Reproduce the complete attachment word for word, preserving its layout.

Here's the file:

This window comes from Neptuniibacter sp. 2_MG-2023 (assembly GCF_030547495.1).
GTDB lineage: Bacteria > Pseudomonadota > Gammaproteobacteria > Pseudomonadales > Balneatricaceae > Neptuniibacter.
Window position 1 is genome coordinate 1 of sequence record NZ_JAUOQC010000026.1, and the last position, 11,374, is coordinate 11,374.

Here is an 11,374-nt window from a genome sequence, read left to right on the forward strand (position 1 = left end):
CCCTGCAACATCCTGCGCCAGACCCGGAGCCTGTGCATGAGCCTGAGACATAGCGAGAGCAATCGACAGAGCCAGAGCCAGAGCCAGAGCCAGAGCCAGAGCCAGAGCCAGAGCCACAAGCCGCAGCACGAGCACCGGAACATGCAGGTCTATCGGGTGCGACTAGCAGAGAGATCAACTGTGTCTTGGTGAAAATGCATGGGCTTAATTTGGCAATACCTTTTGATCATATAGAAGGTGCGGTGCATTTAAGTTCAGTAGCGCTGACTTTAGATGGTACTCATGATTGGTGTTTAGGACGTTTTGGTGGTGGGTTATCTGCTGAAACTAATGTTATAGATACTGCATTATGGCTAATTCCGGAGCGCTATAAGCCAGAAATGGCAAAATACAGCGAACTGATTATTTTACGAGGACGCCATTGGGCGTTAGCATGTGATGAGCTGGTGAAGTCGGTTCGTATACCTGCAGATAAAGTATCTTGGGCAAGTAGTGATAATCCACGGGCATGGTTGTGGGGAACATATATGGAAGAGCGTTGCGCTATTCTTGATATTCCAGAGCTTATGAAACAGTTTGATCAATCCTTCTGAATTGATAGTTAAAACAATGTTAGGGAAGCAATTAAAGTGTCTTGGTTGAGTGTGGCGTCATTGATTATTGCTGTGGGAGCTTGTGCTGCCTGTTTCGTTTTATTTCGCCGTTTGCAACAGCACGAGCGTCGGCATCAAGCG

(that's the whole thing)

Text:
This window comes from Neptuniibacter sp. 2_MG-2023 (assembly GCF_030547495.1).
GTDB lineage: Bacteria > Pseudomonadota > Gammaproteobacteria > Pseudomonadales > Balneatricaceae > Neptuniibacter.
Window position 1 is genome coordinate 1 of sequence record NZ_JAUOQC010000026.1, and the last position, 11,374, is coordinate 11,374.

Here is an 11,374-nt window from a genome sequence, read left to right on the forward strand (position 1 = left end):
CCCTGCAACATCCTGCGCCAGACCCGGAGCCTGTGCATGAGCCTGAGACATAGCGAGAGCAATCGACAGAGCCAGAGCCAGAGCCAGAGCCAGAGCCAGAGCCAGAGCCAGAGCCACAAGCCGCAGCACGAGCACCGGAACATGCAGGTCTATCGGGTGCGACTAGCAGAGAGATCAACTGTGTCTTGGTGAAAATGCATGGGCTTAATTTGGCAATACCTTTTGATCATATAGAAGGTGCGGTGCATTTAAGTTCAGTAGCGCTGACTTTAGATGGTACTCATGATTGGTGTTTAGGACGTTTTGGTGGTGGGTTATCTGCTGAAACTAATGTTATAGATACTGCATTATGGCTAATTCCGGAGCGCTATAAGCCAGAAATGGCAAAATACAGCGAACTGATTATTTTACGAGGACGCCATTGGGCGTTAGCATGTGATGAGCTGGTGAAGTCGGTTCGTATACCTGCAGATAAAGTATCTTGGGCAAGTAGTGATAATCCACGGGCATGGTTGTGGGGAACATATATGGAAGAGCGTTGCGCTATTCTTGATATTCCAGAGCTTATGAAACAGTTTGATCAATCCTTCTGAATTGATAGTTAAAACAATGTTAGGGAAGCAATTAAAGTGTCTTGGTTGAGTGTGGCGTCATTGATTATTGCTGTGGGAGCTTGTGCTGCCTGTTTCGTTTTATTTCGCCGTTTGCAACAGCACGAGCGTCGGCATCAAGCG